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abstract = "Study Design: This is a prospective cohort study. Objective: To characterize the accuracy of patient recollection of preoperative symptoms after cervical spine surgery. Summary of Background Data: Recall bias is a well-known source of systematic error. The accuracy of patient recall after cervical spine surgery remains unknown. Methods: Consecutive patients undergoing cervical spine surgery for myelopathy or radiculopathy were enrolled. Neck and arm numeric pain scores and Neck Disability Indices were recorded preoperatively. Patients were asked to recall their preoperative status at either short (<1 y) or long-term (≥1 y) follow-up. Actual and recalled scores were compared using paired t tests and relations were quantified using the Pearson correlation coefficients. Multivariable linear regression was used to identify factors impacting recollection. Results: In total, 73 patients with a mean age of 58.2 years were included. Compared with their preoperative scores, patients showed significant improvement in neck pain [mean difference (MD)=-2.9; 95{\%} confidence intervals (CIs), -3.5 to -2.3], arm pain (MD, -3.4; 95{\%} CI, -4.0 to -2.8), and disability (MD, -12.4{\%}; 95{\%} CI, -16.9 to -7.9). Patient recollection of preoperative status was significantly more severe than actual for neck pain (MD, +1.5; 95{\%} CI, 0.8-2.2), arm pain (MD, +2.3; 95{\%} CI, 1.6-3.0), and disability (MD, +5.8{\%}; 95{\%} CI, 2.4-9.2). Moderate correlation between actual and recalled scores with regard to neck (r=0.41), arm (r=0.50) pain, and disability (r=0.67) was seen. This was maintained across age, sex, and time between date of surgery and recollection. Over 30{\%} of patients switched their predominant symptom from neck-to-arm pain or vice versa on recall of their preoperative symptoms. Conclusions: Relying on patient recollection does not provide an accurate measure of preoperative status after cervical spine surgery. Prospective and not retrospective collection of patient-reported outcomes remain the gold standard to measure and interpret outcomes after cervical spine surgery. Recall bias has the potential to affect patient satisfaction and requires further study.",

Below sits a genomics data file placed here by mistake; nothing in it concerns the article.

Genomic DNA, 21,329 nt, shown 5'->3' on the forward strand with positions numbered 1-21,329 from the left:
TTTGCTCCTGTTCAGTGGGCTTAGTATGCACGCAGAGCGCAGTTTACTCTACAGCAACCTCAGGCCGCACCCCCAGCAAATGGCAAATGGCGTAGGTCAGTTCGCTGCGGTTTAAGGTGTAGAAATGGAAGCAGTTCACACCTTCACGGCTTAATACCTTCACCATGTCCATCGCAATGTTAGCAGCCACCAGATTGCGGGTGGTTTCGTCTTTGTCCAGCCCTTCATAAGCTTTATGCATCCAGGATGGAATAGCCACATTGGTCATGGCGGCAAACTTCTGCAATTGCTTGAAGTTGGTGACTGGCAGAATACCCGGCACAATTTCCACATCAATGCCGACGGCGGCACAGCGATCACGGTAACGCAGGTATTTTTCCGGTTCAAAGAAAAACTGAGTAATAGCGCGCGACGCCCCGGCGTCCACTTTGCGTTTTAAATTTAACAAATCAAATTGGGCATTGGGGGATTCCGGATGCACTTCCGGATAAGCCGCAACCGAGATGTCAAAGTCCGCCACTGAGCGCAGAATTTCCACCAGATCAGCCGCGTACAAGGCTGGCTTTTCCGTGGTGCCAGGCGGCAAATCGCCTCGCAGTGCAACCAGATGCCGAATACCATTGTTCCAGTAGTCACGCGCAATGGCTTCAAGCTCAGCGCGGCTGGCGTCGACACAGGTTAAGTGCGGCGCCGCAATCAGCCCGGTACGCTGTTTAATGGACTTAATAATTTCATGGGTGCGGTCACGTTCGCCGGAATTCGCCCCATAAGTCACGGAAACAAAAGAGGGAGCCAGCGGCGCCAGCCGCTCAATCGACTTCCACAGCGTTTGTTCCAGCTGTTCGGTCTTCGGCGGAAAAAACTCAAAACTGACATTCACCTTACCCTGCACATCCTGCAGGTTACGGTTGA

keywords = "cervical decompression, cervical fusion, cervical myelopathy, cervical radiculopathy, patient recall, patient-reported outcomes, recall bias",